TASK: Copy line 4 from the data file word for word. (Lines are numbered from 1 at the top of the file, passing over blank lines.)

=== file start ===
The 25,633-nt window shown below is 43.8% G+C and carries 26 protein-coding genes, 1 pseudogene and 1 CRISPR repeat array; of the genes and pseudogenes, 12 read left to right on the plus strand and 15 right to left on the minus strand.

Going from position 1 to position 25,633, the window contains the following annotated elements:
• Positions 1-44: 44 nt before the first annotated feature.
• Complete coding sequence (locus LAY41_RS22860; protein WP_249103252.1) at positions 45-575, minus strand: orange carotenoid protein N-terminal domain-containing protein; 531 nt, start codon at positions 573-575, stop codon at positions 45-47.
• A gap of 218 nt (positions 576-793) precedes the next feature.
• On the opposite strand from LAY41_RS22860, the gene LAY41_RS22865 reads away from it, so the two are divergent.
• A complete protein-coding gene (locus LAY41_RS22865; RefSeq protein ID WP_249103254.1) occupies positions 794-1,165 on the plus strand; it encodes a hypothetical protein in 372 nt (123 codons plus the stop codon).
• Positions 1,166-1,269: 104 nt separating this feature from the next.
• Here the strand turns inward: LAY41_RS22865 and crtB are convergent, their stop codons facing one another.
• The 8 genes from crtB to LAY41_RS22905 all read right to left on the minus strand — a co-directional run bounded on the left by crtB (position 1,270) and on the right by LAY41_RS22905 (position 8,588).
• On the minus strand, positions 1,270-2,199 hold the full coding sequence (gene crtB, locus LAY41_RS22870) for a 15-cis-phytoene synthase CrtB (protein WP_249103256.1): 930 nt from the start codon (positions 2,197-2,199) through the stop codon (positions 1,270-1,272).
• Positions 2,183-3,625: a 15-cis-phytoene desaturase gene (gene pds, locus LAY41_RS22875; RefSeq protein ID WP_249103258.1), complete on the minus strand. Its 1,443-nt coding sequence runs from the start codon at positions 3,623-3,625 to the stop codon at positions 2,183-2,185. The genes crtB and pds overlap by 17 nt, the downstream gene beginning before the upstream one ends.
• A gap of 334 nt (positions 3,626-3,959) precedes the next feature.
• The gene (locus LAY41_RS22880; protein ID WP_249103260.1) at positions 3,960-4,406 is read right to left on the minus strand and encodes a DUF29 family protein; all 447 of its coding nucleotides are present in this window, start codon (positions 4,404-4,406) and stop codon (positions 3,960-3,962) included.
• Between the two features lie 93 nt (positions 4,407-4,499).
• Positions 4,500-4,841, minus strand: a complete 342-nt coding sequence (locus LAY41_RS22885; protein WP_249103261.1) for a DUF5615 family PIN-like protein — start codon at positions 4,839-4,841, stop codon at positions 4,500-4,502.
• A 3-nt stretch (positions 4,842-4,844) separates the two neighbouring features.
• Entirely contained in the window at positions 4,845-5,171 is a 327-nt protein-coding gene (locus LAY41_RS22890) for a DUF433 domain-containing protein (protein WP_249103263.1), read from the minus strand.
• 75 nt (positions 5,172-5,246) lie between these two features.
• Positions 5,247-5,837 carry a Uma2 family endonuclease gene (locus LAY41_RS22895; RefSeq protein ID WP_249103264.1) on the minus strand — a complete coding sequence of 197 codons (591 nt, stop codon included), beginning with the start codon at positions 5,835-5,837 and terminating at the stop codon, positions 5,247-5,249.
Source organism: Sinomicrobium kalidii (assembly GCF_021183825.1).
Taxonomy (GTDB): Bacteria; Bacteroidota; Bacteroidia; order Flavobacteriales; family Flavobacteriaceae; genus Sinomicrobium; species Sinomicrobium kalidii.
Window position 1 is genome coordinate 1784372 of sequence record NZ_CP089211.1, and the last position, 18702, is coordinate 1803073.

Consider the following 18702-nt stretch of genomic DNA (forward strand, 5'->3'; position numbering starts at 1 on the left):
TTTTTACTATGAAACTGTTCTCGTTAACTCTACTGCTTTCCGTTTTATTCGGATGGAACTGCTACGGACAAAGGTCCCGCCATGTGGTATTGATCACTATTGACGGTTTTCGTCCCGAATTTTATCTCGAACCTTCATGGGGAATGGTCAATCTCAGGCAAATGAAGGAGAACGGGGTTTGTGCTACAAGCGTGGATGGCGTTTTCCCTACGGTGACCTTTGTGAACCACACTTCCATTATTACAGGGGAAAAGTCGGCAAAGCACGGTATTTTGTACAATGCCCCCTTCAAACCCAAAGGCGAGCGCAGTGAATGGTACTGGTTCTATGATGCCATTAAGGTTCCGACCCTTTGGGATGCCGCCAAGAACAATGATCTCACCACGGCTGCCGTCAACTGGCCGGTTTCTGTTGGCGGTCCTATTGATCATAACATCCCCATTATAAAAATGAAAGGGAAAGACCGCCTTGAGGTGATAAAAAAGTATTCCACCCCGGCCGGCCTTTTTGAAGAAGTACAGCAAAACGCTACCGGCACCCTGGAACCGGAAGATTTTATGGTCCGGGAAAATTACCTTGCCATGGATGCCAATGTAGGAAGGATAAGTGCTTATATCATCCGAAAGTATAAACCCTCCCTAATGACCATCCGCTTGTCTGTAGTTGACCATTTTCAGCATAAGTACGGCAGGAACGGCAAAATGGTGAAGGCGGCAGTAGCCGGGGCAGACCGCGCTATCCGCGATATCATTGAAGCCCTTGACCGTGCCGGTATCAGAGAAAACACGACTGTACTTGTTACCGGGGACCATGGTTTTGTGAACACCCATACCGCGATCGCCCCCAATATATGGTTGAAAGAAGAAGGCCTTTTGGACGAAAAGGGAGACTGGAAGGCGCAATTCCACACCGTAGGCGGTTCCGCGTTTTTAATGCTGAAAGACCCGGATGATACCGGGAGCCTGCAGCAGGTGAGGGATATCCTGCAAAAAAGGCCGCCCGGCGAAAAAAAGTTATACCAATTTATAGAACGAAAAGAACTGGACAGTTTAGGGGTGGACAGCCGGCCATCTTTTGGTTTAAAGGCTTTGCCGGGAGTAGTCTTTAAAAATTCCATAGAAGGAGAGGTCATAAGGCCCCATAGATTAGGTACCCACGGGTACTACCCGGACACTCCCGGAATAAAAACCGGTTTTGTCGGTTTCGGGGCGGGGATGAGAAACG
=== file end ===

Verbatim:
• Complete coding sequence (locus LAY41_RS22860; protein WP_249103252.1) at positions 45-575, minus strand: orange carotenoid protein N-terminal domain-containing protein; 531 nt, start codon at positions 573-575, stop codon at positions 45-47.